On September 18, 2012, Laura Keely of the News & Observer reported former Duke basketball student-athlete Lance Thomas settled his pending lawsuit with the jeweler suing him for defaulting on a $67,800 payment. The amount owed, was the remaining balance from Thomas’ purchase of $97,800 worth of custom jewelry on Dec. 21, 2009, which was during his senior year at Duke. Thomas had made a $30,000 down payment and signed a purchase agreement at the time of purchase. When Thomas defaulted on his obligation, Raefello & Co. filed a lawsuit after repeated attempts to collect on the balance.
The NCAA has an interest in investigating this transaction due to both the large down payment as well as the line of credit the jeweler extended to Thomas as potential amateurism and extra-benefits legislation could be triggered depending on the facts. The key issues here would be the source of the $30,000 down payment and whether the $67,800 line of credit was provided based on the student-athlete’s athletic status or professional basketball potential.
The NCAA’s ability to investigate this matter, however, took a severe hit due to the confidentiality agreement included in the settlement. The NCAA does not have subpoena power and as a result cannot force Thomas or the jeweler to cooperate with the investigation. While the confidentiality agreement is clearly a major obstacle, it does not necessarily mean the case is closed and Duke has nothing to worry about.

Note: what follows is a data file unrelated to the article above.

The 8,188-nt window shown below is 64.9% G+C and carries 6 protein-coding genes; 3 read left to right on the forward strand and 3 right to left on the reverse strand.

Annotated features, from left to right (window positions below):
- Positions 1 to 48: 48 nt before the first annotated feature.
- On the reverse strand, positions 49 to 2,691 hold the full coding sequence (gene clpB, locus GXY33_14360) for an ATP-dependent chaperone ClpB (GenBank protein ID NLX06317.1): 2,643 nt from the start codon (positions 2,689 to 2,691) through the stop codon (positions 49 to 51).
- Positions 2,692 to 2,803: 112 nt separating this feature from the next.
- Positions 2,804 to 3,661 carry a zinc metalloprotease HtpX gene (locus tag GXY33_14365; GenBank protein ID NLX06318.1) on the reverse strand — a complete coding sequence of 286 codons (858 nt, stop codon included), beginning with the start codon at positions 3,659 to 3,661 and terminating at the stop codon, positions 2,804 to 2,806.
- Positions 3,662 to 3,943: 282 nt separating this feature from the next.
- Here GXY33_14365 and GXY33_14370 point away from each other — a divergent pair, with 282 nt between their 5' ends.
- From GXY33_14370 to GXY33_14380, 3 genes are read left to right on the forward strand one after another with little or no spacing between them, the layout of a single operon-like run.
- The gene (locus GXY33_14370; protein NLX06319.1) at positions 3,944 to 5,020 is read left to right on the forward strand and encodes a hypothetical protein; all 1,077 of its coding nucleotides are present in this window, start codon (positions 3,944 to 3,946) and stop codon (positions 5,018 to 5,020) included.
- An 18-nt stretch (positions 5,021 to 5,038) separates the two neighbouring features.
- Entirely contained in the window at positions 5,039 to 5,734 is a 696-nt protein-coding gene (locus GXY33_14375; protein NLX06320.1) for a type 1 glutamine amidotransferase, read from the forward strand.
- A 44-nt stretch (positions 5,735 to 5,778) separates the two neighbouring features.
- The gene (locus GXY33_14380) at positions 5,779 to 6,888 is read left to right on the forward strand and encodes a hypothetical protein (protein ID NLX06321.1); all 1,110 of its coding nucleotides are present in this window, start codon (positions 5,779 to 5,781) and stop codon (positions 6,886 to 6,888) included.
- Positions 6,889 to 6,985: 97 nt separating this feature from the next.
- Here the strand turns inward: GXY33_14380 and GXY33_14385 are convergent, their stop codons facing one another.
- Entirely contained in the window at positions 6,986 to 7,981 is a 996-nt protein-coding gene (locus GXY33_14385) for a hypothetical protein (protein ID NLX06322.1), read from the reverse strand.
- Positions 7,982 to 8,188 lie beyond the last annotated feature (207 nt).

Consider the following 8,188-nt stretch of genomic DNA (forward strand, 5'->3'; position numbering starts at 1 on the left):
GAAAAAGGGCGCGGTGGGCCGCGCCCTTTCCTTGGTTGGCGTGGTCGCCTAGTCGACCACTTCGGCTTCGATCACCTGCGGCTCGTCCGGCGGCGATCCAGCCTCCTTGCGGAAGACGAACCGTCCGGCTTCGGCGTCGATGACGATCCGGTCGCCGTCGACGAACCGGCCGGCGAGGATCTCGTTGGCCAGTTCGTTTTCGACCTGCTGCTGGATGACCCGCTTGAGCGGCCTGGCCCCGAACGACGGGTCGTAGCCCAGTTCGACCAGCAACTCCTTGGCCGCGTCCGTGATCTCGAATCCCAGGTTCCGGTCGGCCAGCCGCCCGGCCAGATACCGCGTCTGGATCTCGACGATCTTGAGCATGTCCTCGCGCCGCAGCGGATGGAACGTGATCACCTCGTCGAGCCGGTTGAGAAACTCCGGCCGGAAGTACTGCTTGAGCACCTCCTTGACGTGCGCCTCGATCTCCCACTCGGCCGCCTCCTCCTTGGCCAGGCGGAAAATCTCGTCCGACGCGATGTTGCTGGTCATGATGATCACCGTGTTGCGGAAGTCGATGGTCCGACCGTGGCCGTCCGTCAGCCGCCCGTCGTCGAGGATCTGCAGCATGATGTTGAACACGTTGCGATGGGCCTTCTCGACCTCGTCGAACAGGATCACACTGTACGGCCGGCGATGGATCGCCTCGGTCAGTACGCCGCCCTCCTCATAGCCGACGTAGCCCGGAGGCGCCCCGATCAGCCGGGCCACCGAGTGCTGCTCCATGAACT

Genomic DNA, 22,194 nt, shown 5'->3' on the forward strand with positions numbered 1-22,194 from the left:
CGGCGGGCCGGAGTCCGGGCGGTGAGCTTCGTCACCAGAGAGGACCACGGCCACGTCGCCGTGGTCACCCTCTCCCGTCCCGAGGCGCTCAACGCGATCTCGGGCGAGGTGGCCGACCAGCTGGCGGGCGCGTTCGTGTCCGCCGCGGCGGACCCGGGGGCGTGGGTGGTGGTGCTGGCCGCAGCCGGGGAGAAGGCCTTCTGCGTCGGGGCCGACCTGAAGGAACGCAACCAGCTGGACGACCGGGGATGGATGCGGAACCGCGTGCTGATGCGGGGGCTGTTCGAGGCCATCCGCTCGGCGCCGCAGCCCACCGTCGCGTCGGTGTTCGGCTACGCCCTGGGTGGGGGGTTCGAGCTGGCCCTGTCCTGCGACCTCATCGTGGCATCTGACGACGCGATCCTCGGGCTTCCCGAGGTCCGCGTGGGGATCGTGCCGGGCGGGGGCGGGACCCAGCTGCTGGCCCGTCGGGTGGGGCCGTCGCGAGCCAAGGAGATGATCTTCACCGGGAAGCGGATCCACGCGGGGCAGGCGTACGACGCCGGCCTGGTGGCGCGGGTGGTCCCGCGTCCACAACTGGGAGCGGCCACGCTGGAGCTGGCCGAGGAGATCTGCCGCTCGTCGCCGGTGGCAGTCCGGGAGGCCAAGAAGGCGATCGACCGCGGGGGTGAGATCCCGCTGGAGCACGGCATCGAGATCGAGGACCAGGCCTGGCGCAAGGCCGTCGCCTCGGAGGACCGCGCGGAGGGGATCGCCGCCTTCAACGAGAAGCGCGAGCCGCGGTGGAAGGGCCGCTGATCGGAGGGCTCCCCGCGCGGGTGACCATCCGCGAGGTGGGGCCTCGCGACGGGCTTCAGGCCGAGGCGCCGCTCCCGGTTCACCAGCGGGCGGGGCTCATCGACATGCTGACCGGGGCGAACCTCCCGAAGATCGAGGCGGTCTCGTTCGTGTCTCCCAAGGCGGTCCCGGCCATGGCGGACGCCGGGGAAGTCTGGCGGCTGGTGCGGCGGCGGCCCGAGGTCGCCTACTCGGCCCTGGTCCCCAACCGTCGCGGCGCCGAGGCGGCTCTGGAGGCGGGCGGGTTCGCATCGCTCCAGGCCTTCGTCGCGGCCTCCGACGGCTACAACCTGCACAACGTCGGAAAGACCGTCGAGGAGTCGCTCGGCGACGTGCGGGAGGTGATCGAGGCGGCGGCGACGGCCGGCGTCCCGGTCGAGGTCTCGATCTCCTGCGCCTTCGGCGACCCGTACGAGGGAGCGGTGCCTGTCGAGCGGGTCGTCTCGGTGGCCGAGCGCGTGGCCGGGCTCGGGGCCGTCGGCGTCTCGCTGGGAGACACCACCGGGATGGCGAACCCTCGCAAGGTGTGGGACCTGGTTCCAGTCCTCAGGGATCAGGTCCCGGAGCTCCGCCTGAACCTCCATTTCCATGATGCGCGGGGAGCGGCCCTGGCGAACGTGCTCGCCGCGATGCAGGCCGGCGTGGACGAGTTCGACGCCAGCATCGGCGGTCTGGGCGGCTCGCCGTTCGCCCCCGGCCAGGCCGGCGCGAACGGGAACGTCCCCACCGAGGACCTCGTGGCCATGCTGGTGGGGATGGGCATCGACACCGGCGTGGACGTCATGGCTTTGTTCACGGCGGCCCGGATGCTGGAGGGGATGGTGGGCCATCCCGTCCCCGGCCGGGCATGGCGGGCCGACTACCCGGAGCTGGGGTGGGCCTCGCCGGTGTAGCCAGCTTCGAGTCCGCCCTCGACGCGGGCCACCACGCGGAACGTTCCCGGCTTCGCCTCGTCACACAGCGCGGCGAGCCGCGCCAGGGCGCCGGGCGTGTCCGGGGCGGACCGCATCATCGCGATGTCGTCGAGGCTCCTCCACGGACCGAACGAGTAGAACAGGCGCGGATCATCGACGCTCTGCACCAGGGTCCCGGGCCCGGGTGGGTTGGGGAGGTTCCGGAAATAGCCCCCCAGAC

NCAA Bylaw 32.1.4 provides that the “cooperative principle imposes an affirmative obligation on each institution to assist the enforcement staff in developing full information to determine whether a possible violation of NCAA legislation has occurred and the details thereof.” Further, NCAA Bylaw 10.1(a) and (d) allows the enforcement staff to charge anyone involved with unethical conduct should they provide false or misleading information, or if they withhold information relevant to the investigation. The NCAA will rely on these obligations in order to facilitate interviews with anyone at the institution (i.e., administrators, coaches or student-athletes) who may have knowledge of any possible violations involved with the transaction.
If no incriminating information surfaces the NCAA will likely have to conclude their investigation without moving forward. However, it is impossible to ascertain what information may arise during an interview or what agenda an interviewed party may have. Investigations often begin and violations are often discovered as a result of information provided by a disgruntled student-athlete, employee or other party. This case is no different. So while the confidentiality agreement and the NCAA’s lack of subpoena power is without a doubt a severe detriment to their investigation, Duke is not necessarily out of the woods just yet. And should information surface that other parties, who are subject to the cooperative principle and unethical conduct legislation, may have relevant knowledge, the investigation could gain momentum.